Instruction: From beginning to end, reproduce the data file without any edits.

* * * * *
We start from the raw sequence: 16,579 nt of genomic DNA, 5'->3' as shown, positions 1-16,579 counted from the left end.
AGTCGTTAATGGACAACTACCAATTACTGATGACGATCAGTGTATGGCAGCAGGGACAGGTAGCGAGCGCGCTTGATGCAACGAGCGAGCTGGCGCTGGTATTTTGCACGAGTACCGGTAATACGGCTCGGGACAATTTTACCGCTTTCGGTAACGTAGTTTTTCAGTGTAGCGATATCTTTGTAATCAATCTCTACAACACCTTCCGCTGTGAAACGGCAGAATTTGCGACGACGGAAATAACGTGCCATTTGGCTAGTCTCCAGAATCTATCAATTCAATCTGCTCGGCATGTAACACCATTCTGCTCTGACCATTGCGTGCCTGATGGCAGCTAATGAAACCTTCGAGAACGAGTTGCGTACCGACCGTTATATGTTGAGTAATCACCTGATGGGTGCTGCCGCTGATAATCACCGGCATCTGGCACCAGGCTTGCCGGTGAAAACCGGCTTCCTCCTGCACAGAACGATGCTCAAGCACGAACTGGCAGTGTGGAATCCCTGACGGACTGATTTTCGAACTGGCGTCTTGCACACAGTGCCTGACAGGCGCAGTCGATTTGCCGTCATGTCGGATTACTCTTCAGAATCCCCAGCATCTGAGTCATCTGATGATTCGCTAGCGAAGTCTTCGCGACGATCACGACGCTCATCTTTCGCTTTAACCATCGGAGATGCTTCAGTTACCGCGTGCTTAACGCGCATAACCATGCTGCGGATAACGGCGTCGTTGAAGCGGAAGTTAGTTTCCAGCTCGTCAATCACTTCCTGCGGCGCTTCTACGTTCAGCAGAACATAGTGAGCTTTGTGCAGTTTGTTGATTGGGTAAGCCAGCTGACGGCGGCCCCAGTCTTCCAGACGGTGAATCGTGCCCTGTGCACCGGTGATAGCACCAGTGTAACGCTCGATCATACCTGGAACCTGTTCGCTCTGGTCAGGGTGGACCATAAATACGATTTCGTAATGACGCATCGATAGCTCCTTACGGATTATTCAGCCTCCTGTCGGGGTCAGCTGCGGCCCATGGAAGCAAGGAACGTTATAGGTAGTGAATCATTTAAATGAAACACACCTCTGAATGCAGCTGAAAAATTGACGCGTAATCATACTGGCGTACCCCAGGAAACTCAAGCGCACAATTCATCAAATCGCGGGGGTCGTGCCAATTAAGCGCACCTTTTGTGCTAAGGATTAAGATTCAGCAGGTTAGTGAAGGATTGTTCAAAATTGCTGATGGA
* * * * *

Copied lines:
We start from the raw sequence: 16,579 nt of genomic DNA, 5'->3' as shown, positions 1-16,579 counted from the left end.
AGTCGTTAATGGACAACTACCAATTACTGATGACGATCAGTGTATGGCAGCAGGGACAGGTAGCGAGCGCGCTTGATGCAACGAGCGAGCTGGCGCTGGTATTTTGCACGAGTACCGGTAATACGGCTCGGGACAATTTTACCGCTTTCGGTAACGTAGTTTTTCAGTGTAGCGATATCTTTGTAATCAATCTCTACAACACCTTCCGCTGTGAAACGGCAGAATTTGCGACGACGGAAATAACGTGCCATTTGGCTAGTCTCCAGAATCTATCAATTCAATCTGCTCGGCATGTAACACCATTCTGCTCTGACCATTGCGTGCCTGATGGCAGCTAATGAAACCTTCGAGAACGAGTTGCGTACCGACCGTTATATGTTGAGTAATCACCTGATGGGTGCTGCCGCTGATAATCACCGGCATCTGGCACCAGGCTTGCCGGTGAAAACCGGCTTCCTCCTGCACAGAACGATGCTCAAGCACGAACTGGCAGTGTGGAATCCCTGACGGACTGATTTTCGAACTGGCGTCTTGCACACAGTGCCTGACAGGCGCAGTCGATTTGCCGTCATGTCGGATTACTCTTCAGAATCCCCAGCATCTGAGTCATCTGATGATTCGCTAGCGAAGTCTTCGCGACGATCACGACGCTCATCTTTCGCTTTAACCATCGGAGATGCTTCAGTTACCGCGTGCTTAACGCGCATAACCATGCTGCGGATAACGGCGTCGTTGAAGCGGAAGTTAGTTTCCAGCTCGTCAATCACTTCCTGCGGCGCTTCTACGTTCAGCAGAACATAGTGAGCTTTGTGCAGTTTGTTGATTGGGTAAGCCAGCTGACGGCGGCCCCAGTCTTCCAGACGGTGAATCGTGCCCTGTGCACCGGTGATAGCACCAGTGTAACGCTCGATCATACCTGGAACCTGTTCGCTCTGGTCAGGGTGGACCATAAATACGATTTCGTAATGACGCATCGATAGCTCCTTACGGATTATTCAGCCTCCTGTCGGGGTCAGCTGCGGCCCATGGAAGCAAGGAACGTTATAGGTAGTGAATCATTTAAATGAAACACACCTCTGAATGCAGCTGAAAAATTGACGCGTAATCATACTGGCGTACCCCAGGAAACTCAAGCGCACAATTCATCAAATCGCGGGGGTCGTGCCAATTAAGCGCACCTTTTGTGCTAAGGATTAAGATTCAGCAGGTTAGTGAAGGATTGTTCAAAATTGCTGATGGA